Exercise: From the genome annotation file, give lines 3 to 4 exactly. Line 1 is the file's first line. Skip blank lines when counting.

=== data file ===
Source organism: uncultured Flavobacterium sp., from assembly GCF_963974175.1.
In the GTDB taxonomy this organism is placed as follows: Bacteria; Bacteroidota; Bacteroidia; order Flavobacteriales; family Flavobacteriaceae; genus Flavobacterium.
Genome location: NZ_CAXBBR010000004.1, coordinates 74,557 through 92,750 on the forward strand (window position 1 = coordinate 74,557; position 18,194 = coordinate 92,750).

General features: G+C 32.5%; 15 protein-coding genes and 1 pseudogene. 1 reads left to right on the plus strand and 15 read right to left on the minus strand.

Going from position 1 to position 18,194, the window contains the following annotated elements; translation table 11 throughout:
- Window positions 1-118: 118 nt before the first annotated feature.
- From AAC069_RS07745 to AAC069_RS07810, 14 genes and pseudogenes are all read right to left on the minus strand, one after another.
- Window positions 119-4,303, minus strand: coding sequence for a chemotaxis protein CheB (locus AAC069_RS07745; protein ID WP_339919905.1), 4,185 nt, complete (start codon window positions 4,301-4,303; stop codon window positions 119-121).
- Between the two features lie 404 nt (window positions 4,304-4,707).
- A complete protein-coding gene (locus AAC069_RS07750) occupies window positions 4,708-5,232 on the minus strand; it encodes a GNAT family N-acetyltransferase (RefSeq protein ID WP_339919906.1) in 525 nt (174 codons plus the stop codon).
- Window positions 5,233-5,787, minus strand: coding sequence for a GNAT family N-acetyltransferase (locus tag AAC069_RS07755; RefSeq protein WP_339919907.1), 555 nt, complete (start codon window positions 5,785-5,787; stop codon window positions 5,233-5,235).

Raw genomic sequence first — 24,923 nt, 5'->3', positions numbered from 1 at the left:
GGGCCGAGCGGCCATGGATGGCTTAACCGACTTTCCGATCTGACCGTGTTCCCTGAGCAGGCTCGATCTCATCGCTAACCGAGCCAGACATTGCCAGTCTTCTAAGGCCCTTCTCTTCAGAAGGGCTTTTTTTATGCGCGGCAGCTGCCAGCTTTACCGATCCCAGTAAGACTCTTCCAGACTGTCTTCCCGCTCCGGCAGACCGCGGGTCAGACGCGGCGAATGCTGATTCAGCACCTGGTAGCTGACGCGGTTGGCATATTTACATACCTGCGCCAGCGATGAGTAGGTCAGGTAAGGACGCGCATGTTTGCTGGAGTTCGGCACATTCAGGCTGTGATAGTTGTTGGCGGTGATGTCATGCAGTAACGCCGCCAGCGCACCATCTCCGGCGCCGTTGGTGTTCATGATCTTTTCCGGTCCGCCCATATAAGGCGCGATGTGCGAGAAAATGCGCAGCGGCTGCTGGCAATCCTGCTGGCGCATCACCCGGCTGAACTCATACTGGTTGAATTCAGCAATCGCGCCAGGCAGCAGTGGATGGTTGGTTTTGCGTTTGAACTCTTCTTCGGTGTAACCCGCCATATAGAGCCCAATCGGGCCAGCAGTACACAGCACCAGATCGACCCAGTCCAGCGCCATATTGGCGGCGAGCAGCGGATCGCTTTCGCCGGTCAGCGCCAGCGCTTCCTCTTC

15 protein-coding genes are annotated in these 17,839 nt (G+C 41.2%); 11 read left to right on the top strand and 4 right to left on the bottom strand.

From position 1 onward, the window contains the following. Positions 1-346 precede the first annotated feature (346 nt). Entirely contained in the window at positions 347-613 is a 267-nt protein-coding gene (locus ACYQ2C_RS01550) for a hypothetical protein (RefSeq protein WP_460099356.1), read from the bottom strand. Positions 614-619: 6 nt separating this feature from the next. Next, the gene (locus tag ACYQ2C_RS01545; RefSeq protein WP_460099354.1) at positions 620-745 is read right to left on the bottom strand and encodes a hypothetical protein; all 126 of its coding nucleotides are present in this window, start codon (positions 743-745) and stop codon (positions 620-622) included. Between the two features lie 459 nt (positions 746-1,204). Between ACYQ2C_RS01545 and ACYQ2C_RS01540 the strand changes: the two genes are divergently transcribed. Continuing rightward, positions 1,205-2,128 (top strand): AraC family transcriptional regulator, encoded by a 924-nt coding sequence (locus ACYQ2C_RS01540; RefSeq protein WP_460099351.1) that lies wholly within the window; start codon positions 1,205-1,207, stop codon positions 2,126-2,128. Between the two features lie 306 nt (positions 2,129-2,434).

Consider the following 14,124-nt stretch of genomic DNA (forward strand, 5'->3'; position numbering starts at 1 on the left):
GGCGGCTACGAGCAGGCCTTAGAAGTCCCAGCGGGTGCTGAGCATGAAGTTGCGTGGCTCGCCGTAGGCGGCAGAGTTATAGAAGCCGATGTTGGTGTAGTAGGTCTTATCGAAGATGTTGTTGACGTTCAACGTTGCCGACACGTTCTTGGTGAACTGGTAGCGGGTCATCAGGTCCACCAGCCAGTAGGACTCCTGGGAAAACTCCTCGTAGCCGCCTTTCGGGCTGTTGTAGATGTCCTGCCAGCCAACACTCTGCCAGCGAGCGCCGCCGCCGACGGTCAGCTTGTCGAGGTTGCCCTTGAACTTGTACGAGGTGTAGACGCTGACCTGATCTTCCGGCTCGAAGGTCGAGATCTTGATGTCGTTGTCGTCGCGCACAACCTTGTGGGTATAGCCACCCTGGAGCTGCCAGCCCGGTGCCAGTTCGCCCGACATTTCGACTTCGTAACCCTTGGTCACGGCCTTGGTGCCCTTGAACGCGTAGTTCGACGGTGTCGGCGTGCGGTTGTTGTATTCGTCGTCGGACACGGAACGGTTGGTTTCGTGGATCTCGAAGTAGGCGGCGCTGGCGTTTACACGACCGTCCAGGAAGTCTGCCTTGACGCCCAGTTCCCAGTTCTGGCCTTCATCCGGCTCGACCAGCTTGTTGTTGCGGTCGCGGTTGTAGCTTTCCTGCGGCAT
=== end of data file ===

Genome location: NZ_CAXBBR010000004.1, coordinates 74,557 through 92,750 on the forward strand (window position 1 = coordinate 74,557; position 18,194 = coordinate 92,750).

General features: G+C 32.5%; 15 protein-coding genes and 1 pseudogene. 1 reads left to right on the plus strand and 15 read right to left on the minus strand.